The Metaverse: Next Gen ’Net With a Human Touch
Jenn Mullen, CONTRIBUTOR
Over the course of its ten-episode inaugural season, Source De[Code]’s mission was to deconstruct the myths surrounding today’s most buzz-worthy technologies—artificial intelligence, digital twins, and big data. In the season finale, host Ben Coffin talks to three guests from previous episodes—Sarah Laselva, Jonathan Wright, and Dr. Silviu Torin-- and an incredibly special new guest—Emmy award winner and professor at the University of Texas at Austin, Dr. Alan Bovik-- to explore the place where these three technologies intersect: The Metaverse.
The Metaverse: The point between physical and digital is human
I In 2021, Mark Zuckerberg announced Facebook’s Meta rebrand and ushered in a tsunami of press speculation about the Metaverse, a term coined by Neal Stephenson in his 1992 dystopian sci-fi novel Snow Crash. Despite what Mark Zuckerberg might have us believe, the concept of a technology-immersive reality was first introduced to the world by The Chamber of Life, a story published in 1929 by pulp sci-fi magazine Amazing Stories. In the story, the narrator is invited to enter the Chamber of Life by its inventor who sees in the young narrator his own youthful ambition and passion for progress. While there, the narrator meets a host of people who introduce him to marvels of technology that augment every aspect of daily life. Considering the prescience of his prose, Wertenbaker and his short list of published works deserve a modern revival.
Even before the pandemic, contactless alternatives to traditionally physical interactions were on the rise. Debates about screen time and the merits of virtual work and school have replaced prime-time queries from evening newscasters asking parents if they know where their children are. We can work, shop, work out, and connect with friends without ever needing to put pants or shoes on. Technology has offered so many new and wonderful forms of convenience and entertainment that we have only recently realized how thirsty we have become for authentic human connections. As with all things, the absence of human connection during the pandemic has ignited a new appreciation for it. This appreciation is, surprisingly, tempered with most people desirous of a middle ground where the contactless conveniences of Covid and the magic spark intrinsic to real-world dynamics meet.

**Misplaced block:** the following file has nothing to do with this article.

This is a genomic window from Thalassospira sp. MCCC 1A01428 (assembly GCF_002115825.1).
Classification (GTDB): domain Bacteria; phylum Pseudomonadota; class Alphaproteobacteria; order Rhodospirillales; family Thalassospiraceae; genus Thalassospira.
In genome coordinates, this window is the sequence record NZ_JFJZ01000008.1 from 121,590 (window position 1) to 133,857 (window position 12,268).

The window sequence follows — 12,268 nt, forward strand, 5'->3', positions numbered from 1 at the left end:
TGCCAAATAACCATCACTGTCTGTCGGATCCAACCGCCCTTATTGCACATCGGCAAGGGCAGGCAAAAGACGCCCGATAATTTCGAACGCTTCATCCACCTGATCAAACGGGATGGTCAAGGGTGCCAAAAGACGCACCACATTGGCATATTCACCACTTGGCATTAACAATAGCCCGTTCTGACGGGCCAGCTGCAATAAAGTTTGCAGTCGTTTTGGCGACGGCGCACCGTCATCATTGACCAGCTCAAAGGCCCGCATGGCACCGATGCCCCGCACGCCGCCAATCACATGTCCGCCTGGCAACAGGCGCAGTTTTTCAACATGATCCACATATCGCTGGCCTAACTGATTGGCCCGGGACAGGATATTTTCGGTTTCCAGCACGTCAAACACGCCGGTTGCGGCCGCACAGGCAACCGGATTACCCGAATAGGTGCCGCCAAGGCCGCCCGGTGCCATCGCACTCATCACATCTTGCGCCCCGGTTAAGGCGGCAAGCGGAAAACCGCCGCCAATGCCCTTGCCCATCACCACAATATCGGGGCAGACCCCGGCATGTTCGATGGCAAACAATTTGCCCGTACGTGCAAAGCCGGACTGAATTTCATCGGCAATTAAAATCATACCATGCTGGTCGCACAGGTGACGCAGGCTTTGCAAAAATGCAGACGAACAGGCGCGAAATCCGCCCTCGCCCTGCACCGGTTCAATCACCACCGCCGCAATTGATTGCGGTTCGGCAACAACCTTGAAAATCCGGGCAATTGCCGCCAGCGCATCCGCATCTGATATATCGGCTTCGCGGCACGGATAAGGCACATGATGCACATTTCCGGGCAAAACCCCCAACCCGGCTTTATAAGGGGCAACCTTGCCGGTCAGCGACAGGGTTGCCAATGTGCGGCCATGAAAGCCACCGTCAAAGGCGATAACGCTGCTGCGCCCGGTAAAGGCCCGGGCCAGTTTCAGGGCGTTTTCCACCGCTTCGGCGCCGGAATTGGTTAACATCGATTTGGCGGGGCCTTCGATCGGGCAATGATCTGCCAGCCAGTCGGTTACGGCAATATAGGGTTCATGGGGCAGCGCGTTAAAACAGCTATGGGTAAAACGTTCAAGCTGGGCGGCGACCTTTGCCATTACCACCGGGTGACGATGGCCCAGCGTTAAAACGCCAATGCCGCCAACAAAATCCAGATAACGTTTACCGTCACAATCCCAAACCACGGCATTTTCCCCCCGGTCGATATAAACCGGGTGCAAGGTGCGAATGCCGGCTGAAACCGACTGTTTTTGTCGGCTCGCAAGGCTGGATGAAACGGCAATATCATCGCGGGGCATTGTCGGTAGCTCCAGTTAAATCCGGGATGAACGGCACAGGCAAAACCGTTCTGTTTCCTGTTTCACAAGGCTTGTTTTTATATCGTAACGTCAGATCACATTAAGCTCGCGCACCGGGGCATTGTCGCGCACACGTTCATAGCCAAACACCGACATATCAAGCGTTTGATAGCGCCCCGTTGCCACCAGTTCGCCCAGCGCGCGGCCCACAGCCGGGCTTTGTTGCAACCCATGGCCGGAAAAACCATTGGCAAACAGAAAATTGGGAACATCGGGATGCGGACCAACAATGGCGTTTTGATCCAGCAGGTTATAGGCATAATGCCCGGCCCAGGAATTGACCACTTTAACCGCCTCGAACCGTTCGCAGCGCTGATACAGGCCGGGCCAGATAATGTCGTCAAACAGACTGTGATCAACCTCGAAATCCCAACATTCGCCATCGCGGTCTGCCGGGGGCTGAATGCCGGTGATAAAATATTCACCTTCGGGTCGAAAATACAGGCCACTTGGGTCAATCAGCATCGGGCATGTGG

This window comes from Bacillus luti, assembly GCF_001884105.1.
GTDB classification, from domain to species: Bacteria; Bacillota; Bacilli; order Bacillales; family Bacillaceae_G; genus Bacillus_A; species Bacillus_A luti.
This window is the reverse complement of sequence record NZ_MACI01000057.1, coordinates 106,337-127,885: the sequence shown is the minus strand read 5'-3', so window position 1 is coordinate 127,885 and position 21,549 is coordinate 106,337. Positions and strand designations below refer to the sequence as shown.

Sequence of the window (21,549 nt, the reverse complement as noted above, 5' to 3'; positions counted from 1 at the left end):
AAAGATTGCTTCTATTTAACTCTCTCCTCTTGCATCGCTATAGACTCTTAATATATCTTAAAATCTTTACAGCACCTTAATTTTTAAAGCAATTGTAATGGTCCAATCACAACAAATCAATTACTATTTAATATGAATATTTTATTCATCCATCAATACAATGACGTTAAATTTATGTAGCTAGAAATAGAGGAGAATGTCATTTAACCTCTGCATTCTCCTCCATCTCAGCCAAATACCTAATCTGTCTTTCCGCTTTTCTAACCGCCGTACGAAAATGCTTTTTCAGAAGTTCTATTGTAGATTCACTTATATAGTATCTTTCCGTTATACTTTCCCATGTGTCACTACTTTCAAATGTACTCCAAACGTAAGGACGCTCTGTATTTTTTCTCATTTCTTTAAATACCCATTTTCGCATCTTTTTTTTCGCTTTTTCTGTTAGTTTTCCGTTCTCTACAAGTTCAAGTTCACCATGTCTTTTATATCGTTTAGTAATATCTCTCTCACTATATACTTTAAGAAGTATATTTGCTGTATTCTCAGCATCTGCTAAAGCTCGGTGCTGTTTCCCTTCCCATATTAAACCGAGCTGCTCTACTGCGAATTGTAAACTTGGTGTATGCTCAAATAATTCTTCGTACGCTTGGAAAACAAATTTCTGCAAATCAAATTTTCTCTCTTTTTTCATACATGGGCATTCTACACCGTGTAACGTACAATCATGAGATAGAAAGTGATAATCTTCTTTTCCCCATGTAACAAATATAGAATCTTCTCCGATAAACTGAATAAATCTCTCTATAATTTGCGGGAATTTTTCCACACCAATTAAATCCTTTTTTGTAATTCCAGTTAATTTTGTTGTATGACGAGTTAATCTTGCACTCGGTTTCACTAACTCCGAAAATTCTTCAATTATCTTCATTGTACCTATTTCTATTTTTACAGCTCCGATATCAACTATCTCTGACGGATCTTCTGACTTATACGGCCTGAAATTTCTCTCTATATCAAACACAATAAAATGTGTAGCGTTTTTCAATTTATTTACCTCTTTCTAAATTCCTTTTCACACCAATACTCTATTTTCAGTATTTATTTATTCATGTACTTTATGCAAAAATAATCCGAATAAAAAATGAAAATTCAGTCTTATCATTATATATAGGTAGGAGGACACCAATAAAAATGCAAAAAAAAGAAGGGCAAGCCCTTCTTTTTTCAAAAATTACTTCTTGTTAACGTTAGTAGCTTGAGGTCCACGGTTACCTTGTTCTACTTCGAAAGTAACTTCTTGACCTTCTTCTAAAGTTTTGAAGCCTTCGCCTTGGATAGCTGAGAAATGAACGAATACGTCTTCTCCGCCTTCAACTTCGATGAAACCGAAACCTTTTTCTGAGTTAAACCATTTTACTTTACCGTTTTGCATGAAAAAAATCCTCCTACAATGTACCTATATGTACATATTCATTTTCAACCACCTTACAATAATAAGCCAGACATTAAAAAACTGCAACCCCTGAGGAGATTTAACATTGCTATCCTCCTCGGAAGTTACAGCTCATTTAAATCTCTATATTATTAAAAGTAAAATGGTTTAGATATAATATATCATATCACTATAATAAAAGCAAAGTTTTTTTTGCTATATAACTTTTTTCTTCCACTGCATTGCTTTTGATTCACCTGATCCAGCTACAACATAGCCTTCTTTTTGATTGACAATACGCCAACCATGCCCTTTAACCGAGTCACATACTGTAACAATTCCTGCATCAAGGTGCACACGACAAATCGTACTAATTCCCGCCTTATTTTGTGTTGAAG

Charting a Course to the Metaverse
Like a pendulum, every new breakthrough is polarizing, with some rejecting new ideas out of hand and others jumping in with both feet. Eventually, innovation breakthroughs occur that appease everyone so we eventually land somewhere in the middle. The Metaverse’s seamless immersive marriage of the physical and digital acts like gravity pulling this pendulum towards the center. Neither Stephenson nor Wertenbaker—nor any of the countless other visionary creators—were able to succinctly describe the intertwining of our physical and digital realities. The reason for this—and your middle school language arts teacher would back me up on this—is that you cannot write with succinct authority about something you have not experienced.